When Samuel seeks out Saul we read that he was not only a handsome (or more exactly a good) man, not a boy, but that he stood head and shoulders above everyone else, was from a wealthy family – an obvious candidate for strong leadership.   David on the other hand was an innocent abroad, young of years and small of stature and laughed at when he offered his skills in battle.  A very ordinary young man who accepted a calling on his life that was to prove extraordinarily dangerous and uncertain.  It was his heart rather than his stature that proved to be big enough in accepting this challenge from God on his life.  We can all think of ordinary people with huge hearts who have stepped out in extraordinary acts of courage when called to make a choice – the Corrie Ten Booms and the Rosa Parks and Martin Luthers, the William Wilberforces and the Kate Shepherds of this world –and I invite you for a moment to consider those people who you know who have chosen to respond to God’s dangerous call for justice and equality and compassion for all people with courageous, often difficult decisions and who do make a difference in this world.  And remember – it may be you, and the person sitting next to you who has, in any number of ways, chosen to do what their heart calls them to over what is expedient and safe.  And for this we say thanks be to God.

Margaret Garland

Sermon Opoho Church Sunday 10th June, 2012-06-09

Readings: Psalm 138, Mark 3:20-35

Let us pray.  May my words, our thoughts and understandings bring us into closer relationship with you and with each other O God.  Amen.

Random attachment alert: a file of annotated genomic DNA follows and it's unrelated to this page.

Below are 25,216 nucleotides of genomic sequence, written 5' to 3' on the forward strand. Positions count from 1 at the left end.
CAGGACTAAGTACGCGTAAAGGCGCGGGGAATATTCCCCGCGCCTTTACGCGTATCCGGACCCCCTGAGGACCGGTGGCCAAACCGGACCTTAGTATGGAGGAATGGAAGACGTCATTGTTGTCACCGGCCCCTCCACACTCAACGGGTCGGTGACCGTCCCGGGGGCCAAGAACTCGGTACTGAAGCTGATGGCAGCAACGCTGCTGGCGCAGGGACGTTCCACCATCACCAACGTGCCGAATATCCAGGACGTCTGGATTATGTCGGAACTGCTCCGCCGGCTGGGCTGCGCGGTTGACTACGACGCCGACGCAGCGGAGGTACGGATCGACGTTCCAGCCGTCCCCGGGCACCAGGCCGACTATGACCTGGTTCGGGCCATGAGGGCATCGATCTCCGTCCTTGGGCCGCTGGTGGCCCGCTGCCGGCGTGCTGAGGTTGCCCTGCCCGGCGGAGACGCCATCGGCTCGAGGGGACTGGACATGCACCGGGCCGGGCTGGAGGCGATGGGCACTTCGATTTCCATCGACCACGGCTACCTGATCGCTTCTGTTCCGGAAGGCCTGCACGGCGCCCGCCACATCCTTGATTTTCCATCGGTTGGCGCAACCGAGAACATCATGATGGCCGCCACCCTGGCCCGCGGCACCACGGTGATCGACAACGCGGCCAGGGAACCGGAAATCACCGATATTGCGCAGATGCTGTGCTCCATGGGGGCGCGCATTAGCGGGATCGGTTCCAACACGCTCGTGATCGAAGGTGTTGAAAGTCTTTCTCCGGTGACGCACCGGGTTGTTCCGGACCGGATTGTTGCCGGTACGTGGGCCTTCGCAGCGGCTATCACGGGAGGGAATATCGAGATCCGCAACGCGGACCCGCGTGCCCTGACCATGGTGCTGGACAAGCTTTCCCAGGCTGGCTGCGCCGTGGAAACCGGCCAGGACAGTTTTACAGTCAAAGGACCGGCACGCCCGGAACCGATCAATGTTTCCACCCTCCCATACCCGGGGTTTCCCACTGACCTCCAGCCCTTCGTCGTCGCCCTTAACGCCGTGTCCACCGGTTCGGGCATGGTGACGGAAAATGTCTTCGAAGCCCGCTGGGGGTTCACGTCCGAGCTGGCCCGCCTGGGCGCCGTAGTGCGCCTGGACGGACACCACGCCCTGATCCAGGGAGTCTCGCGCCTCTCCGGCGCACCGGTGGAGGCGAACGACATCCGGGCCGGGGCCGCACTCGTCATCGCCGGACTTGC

And he replied: ‘who are my mother and my brothers.’  ’And looking at those who sat around him, he said, ‘Here are my mother and my brothers![1]

Whenever I read this passage of scripture I wonder how the family of Jesus would have felt at this moment of seeming rejection. It seems a bit of a low blow, a less than grateful response to their concern for him in the face of what they see as extreme happenings.  No doubt the families’ reaction is influenced by the voices of the Scribes who suggested he was possessed by the devil, and by their wanting to protect their son, brother, cousin from the wrath and power of the authorities whom he seemed to have got on the wrong side of.  I mean that is what you do as family.  Look out for each other isn’t it?  Jesus’ reaction must have hurt – for he responds to their call of care by redefining the boundaries of family.  He looks to the people seated around him, who have come to hear him speak and heal, people of all walks of life - and calls them family.  Is he rejecting his family for others – I don’t believe so.  Rather isn’t he suggesting that family can be more, more than those with whom you have grown up, know well, and have a duty of care to, to keep safe.  He continues by defining this larger family as those who do the will of God.  This has some interesting implications: both for the people of Jesus time and for us now - it means you will have family you don’t know, family who think and look and live differently; family you have never heard of and will go through life not even being aware they exist.